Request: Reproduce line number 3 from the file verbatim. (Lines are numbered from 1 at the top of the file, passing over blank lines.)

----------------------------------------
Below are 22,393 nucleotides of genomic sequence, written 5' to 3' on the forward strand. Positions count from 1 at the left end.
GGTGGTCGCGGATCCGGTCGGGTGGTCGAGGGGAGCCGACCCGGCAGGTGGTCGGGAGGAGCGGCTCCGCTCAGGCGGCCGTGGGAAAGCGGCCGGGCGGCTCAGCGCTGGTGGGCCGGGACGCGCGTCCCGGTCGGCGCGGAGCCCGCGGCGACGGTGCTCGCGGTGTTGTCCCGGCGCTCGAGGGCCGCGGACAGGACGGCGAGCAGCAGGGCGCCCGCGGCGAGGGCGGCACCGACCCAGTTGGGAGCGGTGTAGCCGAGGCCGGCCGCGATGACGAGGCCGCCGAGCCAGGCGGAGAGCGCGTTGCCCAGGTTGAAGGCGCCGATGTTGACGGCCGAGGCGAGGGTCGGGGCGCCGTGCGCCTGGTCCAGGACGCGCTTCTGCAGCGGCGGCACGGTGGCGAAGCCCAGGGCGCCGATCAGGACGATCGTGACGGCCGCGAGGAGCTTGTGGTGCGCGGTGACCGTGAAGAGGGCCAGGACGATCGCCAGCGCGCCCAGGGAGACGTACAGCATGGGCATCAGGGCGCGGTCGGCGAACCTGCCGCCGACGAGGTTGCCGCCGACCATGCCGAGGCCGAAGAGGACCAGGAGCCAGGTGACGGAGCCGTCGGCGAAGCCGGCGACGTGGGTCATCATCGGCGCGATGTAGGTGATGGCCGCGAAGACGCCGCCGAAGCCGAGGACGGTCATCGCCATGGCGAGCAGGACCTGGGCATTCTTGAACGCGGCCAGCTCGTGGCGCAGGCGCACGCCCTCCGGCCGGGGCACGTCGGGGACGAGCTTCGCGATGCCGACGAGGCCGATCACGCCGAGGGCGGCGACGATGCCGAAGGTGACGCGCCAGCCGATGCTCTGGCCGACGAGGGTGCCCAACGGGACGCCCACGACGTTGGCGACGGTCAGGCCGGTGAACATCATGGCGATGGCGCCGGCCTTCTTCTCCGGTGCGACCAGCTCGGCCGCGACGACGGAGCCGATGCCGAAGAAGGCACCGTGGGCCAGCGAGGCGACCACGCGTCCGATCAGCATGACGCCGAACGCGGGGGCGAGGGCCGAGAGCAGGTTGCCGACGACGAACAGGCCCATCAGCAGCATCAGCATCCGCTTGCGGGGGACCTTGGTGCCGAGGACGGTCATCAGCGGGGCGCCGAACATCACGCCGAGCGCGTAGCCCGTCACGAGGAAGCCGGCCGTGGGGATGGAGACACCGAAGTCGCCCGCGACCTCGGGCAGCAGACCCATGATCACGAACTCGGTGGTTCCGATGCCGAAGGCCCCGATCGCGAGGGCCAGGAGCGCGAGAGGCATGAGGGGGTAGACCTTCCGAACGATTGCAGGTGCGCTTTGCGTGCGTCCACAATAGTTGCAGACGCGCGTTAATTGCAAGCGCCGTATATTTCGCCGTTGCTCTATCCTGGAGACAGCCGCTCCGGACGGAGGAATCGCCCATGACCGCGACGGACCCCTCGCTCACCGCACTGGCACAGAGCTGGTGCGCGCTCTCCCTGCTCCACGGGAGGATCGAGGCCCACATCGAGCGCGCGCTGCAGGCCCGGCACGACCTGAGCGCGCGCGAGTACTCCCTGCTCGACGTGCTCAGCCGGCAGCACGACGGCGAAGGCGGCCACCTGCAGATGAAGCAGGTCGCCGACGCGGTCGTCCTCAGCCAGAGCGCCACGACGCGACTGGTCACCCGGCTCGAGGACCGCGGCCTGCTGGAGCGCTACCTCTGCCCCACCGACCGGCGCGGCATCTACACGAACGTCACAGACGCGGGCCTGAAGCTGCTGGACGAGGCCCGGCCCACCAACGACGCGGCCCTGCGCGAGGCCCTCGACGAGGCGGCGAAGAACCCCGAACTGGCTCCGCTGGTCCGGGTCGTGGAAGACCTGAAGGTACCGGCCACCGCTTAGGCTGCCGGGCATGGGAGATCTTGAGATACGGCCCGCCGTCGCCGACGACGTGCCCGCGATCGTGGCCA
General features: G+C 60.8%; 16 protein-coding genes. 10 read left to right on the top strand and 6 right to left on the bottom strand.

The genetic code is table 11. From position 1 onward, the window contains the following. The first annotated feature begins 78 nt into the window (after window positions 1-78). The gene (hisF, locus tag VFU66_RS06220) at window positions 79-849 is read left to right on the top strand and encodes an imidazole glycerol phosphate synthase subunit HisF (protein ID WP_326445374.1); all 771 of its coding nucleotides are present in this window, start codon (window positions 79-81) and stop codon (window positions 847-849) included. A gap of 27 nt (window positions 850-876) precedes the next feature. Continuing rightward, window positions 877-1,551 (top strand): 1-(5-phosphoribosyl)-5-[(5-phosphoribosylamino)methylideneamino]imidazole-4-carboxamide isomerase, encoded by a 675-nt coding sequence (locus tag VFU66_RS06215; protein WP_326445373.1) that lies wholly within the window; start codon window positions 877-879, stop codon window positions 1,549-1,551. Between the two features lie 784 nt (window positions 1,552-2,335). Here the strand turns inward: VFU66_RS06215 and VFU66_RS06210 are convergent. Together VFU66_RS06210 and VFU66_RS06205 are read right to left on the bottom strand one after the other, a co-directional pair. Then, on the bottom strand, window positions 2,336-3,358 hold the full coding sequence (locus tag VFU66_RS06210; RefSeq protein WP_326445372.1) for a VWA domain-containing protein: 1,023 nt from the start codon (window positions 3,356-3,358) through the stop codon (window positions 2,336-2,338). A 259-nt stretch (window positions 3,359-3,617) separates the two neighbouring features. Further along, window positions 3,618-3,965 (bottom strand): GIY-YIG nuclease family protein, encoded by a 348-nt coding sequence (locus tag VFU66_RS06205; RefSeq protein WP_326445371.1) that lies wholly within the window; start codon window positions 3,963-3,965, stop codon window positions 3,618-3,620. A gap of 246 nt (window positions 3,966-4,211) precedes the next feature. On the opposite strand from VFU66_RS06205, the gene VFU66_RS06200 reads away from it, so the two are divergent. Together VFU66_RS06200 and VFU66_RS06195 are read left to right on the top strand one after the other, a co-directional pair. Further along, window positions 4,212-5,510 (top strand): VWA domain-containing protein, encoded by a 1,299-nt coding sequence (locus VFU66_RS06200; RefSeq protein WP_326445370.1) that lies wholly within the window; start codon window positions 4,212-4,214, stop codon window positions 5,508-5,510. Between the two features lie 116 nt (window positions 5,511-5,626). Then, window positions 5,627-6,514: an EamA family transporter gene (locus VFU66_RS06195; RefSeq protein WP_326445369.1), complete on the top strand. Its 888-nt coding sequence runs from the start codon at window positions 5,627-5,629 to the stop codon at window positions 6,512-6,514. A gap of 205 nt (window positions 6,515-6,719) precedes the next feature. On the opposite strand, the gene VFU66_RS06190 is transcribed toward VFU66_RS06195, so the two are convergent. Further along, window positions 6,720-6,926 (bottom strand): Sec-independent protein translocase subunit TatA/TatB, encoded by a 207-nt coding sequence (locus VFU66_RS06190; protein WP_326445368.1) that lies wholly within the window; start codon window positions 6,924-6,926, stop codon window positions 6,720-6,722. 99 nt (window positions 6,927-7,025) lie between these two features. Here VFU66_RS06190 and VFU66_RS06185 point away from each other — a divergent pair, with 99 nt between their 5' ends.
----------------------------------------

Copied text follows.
General features: G+C 60.8%; 16 protein-coding genes. 10 read left to right on the top strand and 6 right to left on the bottom strand.